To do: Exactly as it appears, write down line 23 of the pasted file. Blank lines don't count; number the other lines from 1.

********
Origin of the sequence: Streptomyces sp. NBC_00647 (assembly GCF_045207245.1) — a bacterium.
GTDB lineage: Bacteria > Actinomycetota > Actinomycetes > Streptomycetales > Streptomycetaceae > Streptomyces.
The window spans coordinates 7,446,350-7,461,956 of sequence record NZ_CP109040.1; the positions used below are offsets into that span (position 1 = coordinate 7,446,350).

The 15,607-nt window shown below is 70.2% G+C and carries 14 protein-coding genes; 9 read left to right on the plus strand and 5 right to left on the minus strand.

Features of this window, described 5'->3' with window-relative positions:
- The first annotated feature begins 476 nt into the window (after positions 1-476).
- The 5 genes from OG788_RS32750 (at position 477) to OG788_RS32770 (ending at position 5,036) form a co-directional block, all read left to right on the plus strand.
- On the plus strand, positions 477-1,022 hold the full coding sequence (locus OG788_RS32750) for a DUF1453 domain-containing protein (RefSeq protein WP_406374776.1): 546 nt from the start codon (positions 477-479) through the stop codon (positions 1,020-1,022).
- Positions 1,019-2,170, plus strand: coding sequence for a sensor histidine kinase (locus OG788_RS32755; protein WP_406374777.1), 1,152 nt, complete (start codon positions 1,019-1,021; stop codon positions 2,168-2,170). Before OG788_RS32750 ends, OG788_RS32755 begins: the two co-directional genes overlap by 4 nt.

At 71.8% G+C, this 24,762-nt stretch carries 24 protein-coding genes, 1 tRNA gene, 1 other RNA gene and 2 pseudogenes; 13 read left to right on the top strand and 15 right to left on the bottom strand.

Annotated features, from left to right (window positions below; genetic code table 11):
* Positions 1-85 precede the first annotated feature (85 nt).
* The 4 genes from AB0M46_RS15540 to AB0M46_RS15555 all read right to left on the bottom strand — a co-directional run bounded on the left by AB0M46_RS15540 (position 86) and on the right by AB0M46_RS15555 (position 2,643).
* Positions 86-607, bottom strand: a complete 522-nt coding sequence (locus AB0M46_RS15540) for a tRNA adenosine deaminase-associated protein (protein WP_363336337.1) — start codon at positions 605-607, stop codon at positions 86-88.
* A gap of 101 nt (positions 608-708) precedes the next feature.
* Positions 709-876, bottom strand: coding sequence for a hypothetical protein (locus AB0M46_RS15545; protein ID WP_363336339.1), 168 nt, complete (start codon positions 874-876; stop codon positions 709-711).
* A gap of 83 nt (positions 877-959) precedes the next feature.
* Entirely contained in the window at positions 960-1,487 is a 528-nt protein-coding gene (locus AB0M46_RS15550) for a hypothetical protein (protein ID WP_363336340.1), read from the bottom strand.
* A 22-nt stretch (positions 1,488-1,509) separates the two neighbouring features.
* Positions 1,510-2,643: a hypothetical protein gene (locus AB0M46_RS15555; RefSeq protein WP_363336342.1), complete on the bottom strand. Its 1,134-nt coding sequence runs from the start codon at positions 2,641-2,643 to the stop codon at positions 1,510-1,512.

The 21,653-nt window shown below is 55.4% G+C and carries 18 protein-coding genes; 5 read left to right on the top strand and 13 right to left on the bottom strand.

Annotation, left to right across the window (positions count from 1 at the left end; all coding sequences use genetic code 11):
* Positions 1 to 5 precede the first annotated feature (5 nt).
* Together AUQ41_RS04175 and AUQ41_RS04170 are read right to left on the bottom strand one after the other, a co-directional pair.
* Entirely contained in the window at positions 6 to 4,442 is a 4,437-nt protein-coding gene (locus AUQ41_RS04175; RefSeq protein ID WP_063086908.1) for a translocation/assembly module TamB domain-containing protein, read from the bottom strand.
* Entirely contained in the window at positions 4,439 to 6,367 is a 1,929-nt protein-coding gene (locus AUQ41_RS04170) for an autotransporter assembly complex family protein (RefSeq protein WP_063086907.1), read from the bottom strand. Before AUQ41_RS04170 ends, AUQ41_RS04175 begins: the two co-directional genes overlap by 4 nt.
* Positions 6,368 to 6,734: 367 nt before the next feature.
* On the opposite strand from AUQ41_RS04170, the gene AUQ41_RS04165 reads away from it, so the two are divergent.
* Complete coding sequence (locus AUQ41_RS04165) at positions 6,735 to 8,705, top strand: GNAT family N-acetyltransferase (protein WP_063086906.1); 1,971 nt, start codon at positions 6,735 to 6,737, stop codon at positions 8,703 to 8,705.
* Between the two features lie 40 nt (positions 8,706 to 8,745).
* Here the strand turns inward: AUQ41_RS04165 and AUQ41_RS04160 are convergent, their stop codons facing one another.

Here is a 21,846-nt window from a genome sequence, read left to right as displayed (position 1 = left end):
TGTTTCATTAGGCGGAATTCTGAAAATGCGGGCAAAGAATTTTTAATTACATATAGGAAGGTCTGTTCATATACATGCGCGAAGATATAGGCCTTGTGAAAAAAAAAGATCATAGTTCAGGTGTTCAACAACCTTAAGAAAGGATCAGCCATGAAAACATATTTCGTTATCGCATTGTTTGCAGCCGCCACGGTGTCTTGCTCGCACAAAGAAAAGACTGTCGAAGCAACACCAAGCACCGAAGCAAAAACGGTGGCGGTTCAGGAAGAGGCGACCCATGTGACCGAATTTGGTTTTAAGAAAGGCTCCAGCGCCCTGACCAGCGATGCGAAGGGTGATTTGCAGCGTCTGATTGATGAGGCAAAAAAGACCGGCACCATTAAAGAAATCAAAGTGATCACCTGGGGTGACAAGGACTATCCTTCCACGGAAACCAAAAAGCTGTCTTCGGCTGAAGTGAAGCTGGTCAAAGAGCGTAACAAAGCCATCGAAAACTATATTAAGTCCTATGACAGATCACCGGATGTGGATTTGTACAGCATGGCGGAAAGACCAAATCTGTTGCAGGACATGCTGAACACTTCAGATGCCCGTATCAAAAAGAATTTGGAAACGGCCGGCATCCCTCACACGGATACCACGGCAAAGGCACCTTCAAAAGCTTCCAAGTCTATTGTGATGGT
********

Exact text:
* Positions 1 to 5 precede the first annotated feature (5 nt).